Easter 2005

I caught up on my emails, spent some time with my family, worked on a few work proposals, but haven’t had a good opportunity to sit down and write. There is so much to write about; primaries, new books, how my children are doing in school, my own concerns about next steps in my career. Yet, it is Easter, and that sets the tone.

This morning, I sat on the hard wood of the church pew and looked at the colored light streaming in through the stained glass hitting the rock wall. The altar was covered with Easter Lilies and I closed my eyes. It was a moment out of Proust. The smell of the flowers struck me like the taste of a madeleine cake. It was the fragrance of resurrection.

Before church, Miranda listened to Dar Williams song, “The Christians and the Pagans”. We talked about paganism and Christianity and I thought of how both make use of similar symbols. During the sermon, the Rector asked about symbols of resurrection. He spoke of the egg, hard, cold, like a rock in front of a tomb, but from which life bursts forth. The fragrance of resurrection, the smell of the lilies, the smell of the dirt at the graveside, these are symbols of resurrection to me.

Kim and I have been to a lot of funerals during our married life. I looked at the Easter bulletin and read the names of people for whom the flowers were given in memory of. One was a wonderful woman who died in a tragic car crash a little over a year ago. I thought of some many of Kim’s relatives that have passed on during our married years, and relatives of my own. I reflected on Dashit’s death, the death of soldiers in Iraq, and of so much grief that so many people hold.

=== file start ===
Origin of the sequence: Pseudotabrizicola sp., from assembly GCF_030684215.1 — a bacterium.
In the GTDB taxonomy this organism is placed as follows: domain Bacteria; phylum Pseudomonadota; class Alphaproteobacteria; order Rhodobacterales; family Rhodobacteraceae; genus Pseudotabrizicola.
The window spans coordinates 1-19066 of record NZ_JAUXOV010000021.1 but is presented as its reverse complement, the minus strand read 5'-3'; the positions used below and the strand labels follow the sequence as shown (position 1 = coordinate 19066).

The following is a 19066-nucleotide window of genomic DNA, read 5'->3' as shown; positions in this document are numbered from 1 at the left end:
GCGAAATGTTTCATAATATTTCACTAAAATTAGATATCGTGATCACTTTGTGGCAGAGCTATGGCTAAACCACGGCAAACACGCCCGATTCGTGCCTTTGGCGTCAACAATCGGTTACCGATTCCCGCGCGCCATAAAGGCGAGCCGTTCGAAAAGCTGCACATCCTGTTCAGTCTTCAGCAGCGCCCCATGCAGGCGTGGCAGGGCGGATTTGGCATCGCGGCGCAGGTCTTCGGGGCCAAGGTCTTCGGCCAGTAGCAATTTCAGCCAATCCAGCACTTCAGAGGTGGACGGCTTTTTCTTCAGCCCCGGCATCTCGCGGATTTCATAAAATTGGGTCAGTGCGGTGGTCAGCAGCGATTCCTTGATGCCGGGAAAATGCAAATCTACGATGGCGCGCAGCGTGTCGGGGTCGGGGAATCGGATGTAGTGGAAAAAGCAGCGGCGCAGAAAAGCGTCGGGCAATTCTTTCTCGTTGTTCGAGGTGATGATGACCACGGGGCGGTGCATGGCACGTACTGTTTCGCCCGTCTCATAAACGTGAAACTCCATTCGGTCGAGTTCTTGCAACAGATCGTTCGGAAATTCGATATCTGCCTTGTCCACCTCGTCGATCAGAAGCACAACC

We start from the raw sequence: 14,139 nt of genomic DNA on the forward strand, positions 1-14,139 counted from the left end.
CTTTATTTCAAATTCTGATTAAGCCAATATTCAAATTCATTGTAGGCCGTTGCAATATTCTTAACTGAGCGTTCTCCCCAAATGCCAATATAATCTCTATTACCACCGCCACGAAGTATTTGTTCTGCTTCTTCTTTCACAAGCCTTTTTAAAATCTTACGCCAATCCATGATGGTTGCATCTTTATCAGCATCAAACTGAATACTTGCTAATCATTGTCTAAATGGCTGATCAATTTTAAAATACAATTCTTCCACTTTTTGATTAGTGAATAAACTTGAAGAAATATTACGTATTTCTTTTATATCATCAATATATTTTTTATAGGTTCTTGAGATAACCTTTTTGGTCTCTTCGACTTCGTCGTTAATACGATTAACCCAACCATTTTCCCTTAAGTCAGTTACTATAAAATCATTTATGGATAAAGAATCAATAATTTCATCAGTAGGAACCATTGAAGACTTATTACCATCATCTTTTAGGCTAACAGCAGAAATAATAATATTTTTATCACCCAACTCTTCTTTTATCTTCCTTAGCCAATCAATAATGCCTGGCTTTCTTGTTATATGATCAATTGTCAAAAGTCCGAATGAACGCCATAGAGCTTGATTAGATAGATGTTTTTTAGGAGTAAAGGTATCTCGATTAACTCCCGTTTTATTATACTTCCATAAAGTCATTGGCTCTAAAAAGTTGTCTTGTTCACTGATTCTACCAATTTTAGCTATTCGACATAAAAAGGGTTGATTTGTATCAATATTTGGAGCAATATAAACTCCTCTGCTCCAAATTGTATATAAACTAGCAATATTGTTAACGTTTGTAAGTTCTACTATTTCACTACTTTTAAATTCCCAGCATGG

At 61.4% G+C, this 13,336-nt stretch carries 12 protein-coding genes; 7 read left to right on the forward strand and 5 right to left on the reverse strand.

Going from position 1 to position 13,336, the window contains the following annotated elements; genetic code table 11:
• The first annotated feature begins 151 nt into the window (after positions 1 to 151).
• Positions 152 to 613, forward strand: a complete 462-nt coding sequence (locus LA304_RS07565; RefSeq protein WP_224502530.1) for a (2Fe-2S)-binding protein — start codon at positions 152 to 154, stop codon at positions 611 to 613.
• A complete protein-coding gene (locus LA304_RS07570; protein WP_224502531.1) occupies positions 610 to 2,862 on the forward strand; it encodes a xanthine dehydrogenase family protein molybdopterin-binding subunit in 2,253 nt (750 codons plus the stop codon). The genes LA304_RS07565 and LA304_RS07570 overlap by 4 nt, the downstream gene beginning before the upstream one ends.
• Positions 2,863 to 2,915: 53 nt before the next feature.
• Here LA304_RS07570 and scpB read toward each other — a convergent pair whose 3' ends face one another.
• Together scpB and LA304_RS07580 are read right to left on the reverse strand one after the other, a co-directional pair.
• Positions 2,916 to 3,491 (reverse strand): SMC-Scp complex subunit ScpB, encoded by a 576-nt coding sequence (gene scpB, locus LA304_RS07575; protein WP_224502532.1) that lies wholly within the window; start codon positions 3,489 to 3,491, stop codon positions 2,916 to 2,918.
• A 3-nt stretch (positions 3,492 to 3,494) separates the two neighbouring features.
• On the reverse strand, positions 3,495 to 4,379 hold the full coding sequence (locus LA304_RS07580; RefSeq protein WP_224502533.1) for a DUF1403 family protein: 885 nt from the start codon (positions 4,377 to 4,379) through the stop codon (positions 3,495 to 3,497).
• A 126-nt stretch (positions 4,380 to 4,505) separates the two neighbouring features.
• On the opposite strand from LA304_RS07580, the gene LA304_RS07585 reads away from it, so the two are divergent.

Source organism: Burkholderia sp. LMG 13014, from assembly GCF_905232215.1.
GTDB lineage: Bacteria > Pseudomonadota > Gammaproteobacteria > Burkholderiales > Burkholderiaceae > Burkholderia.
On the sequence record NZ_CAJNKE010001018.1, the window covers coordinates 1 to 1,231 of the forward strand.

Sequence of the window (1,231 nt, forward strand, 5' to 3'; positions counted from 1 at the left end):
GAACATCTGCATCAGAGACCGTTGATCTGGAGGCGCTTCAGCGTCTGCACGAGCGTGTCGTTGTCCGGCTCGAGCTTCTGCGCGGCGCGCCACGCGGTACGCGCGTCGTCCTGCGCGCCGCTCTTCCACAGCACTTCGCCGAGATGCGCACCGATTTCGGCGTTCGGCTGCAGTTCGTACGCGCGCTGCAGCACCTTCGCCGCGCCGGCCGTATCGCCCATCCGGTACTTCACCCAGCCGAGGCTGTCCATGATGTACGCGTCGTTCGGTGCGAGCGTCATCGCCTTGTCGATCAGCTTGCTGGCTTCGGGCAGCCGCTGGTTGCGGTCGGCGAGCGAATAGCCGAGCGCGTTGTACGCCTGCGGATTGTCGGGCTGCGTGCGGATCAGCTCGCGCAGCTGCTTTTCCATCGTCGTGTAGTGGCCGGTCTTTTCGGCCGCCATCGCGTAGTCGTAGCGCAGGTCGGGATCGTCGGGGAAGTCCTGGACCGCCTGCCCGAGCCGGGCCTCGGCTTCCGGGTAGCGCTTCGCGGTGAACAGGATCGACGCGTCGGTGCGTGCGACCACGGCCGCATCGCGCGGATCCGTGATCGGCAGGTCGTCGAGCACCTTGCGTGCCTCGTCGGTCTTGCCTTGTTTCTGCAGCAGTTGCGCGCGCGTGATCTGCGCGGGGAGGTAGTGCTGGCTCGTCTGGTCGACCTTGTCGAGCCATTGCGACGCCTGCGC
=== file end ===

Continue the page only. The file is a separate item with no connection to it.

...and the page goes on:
Yet this is a day that we celebrate resurrection. It is a day of hope. It is a day that gives us the ability to say things like, “I guess God must have needed Joe for something really important up in heaven.”

I remember so often thinking about how God always answers our prayers, but not always the way that we want them answered. God is a loving God and a just God; a God that hates suffering. I learned to pray for dying friends, that God’s will be done, and not my own. I learned the smallness of my own understanding, and I look forward to the day that I see God face to face and finally get a chance to understand why so many things happened the way they did.

I could not help but think about Terri Schiavo, her parents, and her husband. I prayed for all of them; not that Terri would miraculously be restored to health, but that God’s will would be done. God can make a miracle out of any situation, as a person is dying or even after they have died. I prayed for this country and for our president.

Those who read my blog know that I do not think much of our current president. I feel that he is not doing God’s will, probably as strongly as others feel that he is doing God’s will. Yet that doesn’t mean I shouldn’t pray for him. If anything, it means that we must pray even more.

I remember in college, a friend of mine wished that I would experience the suffering of Good Friday so that I could truly understand the joy of Easter morning. That was a pretty frightening and sobering wish. Over the years, I have seen a fair amount of suffering. I think about the suffering that those around me have seen, the suffering of Terri’s parents, the suffering of the parents of children who died serving our country in Iraq and around the world, the suffering of diseases, and of famines around the world. And for all those that suffer, I pray that the joy of Easter Morning will break through.

Alleluia, The Lord is Risen
The Lord is Risen indeed, Alleluia